As we celebrate the Resurrection this month, we’re trying something new!  On Sunday, April 29, we will have one service that day (a fifth Sunday in the month) in a “Rite III” format.  Rite III, you ask?  I know we do Rite I at 8:00 and Rite II at 10:15, but I’ve never heard of Rite III.  What’s that?  Technically, there is no such thing as Rite III, but it is the reference we use when we use An Order for Celebrating the Holy Eucharist on pp. 400-01 in the Book of Common Prayer.  This Order (or “Rite III”) follows the general outline and structure of the regular familiar services and includes the same content, but, except for the words of consecration, it is far less prescriptive of exactly what that content should be (for example, the words we use to begin worship or for Prayers of the People or the breaking of bread) and may include a broader spectrum of those assisting in Eucharistic preparation, including children.  It could utilize material from others within the broader Anglican tradition, for example, from Hispanic or African Provinces or the New Zealand Prayer Book.  Music will also be more expansive that our usual Hymnal 1982 or even Wonder, Love and Praise, for example, spirituals from Lift Every Voice and Sing or from other cultures.

Up until General Convention 2015, this order (or “Rite III”) was “not intended for use the principal Sunday or weekly celebration of Holy Eucharist,” (BCP p. 400).  However, a resolution at that year’s General Convention removed that restriction, allowing a much greater degree of flexibility within the conduct of the service that may better suit the circumstances or ethos of a particular congregation while still maintaining the integrity of the service itself.  As we continue to grapple with realities and explore ways of being the Episcopal Church in the 21st century, we will see how this is experienced by those in attendance and, if well-received, will likely continue the practice whenever a fifth Sunday occurs (usually four times throughout the year).

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March 1, 2018, 12:00 AM

Holiness: not just for a short season, not just a week, but the entirety of our Christian life.

Last month I wished you a joyful penitential Lenten season.  (Check February’s Venite for an explanation if that seems antithetical.)  I hope that is still the case coming through March - a joyful preparation of letting go of all the stuff that gets in the way of being joyful in the celebration of the life, death and resurrection of our Lord.  This month blesses us with the most holy time of our Christian year - Holy Week, the entire point of having a Lenten period of preparation.  There is a lot of information on p.  about what each day of Holy Week commemorates, from the institution of the Eucharist and foot washing to the crucifixion to waiting at the empty tomb to the resurrection itself - an entire week of a heightened sense of the holiness of what we do as Christian people.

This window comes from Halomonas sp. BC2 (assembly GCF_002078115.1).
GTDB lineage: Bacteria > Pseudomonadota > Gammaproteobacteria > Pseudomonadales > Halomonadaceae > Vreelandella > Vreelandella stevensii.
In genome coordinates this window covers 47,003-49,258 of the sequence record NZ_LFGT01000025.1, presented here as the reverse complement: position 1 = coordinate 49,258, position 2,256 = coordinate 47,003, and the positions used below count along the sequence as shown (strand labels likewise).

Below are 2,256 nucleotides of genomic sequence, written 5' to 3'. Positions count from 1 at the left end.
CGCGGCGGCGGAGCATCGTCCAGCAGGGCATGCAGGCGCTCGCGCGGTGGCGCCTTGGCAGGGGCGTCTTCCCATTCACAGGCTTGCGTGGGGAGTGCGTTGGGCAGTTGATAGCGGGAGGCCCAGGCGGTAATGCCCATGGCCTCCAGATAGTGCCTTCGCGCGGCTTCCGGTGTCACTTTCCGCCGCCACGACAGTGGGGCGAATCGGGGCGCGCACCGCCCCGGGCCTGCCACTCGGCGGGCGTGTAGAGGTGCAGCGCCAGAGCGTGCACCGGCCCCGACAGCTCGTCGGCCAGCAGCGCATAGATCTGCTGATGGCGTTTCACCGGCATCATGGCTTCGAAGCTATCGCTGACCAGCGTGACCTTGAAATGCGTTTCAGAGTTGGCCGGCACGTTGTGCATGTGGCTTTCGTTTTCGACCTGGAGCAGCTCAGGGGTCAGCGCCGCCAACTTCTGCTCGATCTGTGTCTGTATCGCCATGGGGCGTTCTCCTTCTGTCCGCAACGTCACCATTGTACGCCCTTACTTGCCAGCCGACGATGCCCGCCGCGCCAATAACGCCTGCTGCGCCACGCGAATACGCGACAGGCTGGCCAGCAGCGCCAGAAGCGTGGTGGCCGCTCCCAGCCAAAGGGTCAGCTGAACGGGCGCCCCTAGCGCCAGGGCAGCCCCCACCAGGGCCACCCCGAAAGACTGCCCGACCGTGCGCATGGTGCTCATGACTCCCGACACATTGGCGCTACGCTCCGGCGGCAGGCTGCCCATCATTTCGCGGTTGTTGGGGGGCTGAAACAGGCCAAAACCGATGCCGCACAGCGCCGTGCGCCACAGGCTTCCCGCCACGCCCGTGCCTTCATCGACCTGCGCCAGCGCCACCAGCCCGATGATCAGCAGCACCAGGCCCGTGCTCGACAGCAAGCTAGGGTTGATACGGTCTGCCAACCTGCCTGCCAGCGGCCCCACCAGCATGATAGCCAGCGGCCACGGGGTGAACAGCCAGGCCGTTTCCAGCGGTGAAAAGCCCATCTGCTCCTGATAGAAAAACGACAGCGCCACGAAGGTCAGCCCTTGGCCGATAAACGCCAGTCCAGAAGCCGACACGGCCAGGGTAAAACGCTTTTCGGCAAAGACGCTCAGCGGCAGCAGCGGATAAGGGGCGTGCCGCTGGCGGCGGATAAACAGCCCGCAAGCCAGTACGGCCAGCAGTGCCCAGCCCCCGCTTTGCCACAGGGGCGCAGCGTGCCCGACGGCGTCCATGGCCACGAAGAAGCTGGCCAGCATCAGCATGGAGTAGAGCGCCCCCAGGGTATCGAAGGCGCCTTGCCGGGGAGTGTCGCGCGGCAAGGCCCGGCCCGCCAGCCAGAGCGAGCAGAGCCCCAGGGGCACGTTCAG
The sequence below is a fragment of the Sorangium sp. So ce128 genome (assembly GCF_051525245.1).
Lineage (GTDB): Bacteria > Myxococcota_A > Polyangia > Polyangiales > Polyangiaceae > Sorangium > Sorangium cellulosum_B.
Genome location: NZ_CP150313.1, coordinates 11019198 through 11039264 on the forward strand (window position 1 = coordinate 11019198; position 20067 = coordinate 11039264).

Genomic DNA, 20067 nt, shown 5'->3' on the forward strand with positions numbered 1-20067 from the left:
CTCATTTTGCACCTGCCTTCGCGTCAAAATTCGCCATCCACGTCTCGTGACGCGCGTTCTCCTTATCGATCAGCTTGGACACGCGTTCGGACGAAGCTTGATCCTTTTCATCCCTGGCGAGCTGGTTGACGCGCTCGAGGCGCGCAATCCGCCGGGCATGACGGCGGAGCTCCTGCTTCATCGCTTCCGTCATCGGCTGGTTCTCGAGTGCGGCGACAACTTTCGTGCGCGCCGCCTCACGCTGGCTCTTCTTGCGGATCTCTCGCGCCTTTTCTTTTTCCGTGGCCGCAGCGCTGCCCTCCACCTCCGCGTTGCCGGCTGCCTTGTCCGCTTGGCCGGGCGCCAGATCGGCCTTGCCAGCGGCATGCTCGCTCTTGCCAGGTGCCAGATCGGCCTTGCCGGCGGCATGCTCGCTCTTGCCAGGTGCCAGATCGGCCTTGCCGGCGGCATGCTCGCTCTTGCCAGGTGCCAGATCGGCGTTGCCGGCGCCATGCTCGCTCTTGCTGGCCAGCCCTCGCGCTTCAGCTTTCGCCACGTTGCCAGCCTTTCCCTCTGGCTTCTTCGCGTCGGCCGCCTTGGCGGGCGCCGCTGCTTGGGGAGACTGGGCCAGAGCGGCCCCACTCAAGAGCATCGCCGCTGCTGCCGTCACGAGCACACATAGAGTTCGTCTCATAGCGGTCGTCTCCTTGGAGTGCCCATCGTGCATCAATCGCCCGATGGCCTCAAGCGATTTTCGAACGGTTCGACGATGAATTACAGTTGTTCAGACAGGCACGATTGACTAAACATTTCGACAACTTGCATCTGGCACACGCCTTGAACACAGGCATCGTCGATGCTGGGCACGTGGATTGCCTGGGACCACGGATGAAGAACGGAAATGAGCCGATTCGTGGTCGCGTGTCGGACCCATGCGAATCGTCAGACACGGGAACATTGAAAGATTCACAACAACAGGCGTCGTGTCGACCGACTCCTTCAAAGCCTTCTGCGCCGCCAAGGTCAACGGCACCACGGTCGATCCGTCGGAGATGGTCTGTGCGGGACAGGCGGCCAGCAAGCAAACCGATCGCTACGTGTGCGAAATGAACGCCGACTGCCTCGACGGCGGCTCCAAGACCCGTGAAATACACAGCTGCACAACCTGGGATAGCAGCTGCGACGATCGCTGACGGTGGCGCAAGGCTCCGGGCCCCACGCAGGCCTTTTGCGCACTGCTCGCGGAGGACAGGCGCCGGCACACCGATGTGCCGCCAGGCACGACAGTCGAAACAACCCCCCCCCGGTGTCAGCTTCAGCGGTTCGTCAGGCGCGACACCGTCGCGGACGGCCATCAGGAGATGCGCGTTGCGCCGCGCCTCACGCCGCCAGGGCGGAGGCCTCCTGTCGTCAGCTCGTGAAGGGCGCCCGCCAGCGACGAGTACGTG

The word “holy” has its origins in the words/ideas of wholeness or uninjured, preserved intact, even health, happiness and good luck, which gives rise to the connotation of sacredness.  Committing our lives to the Christian way is a sacred endeavor, a holy journey that we prepare for, not just for a short season, not just a week, but for the entirety of our Christian life.  Here’s to your continued joyful penitential Lenten season as we all prepare ourselves for a life of holiness.

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February 1, 2018, 12:00 AM

I Pray You a Joyful Penitential Season

I came across an article last fall, as the author was coming into Advent, about making ready for a joyful penitential season.  Advent used to be nearly as penitential as Lent and for the same reason.  That is, it is not penitential from the standpoint of whipping yourself with a cat o’ nine tails, but from the standpoint of properly preparing yourself for the season following: Christmas in the case of Advent, Easter in the case of Lent.  Did you catch the way the aforementioned author termed the readiness preparations - using “joyful” and “penitential” in the same sentence?  Makes a lot of sense to me!  How about Lent not necessarily being about giving something up or taking something on, but about what it is supposed to be about, which is preparation - basically, to make ready - and doing it joyfully?  For example, if what gets in the way of a joyful celebration of Easter is knowing that you have a tendency to be judgmental, well then what better time than Lent (which literally translates as “springtime,” by the way - a time for new life) to do some real soul-work and learn how to be more accepting - of other peoples’ differences or just the circumstances of life?  Seems to me that it would be a real joy to let a burden like that go.  Plug in whatever you’d like; the principle is the same (although I will make my annual plea for adult to do something a bit more substantive than giving up chocolate or tv or whatever).  Regardless, as we head into Lent on Ash Wednesday on February 14, I hope this gives you a little food for thought about making ready for Easter and I pray you a joyful penitential season.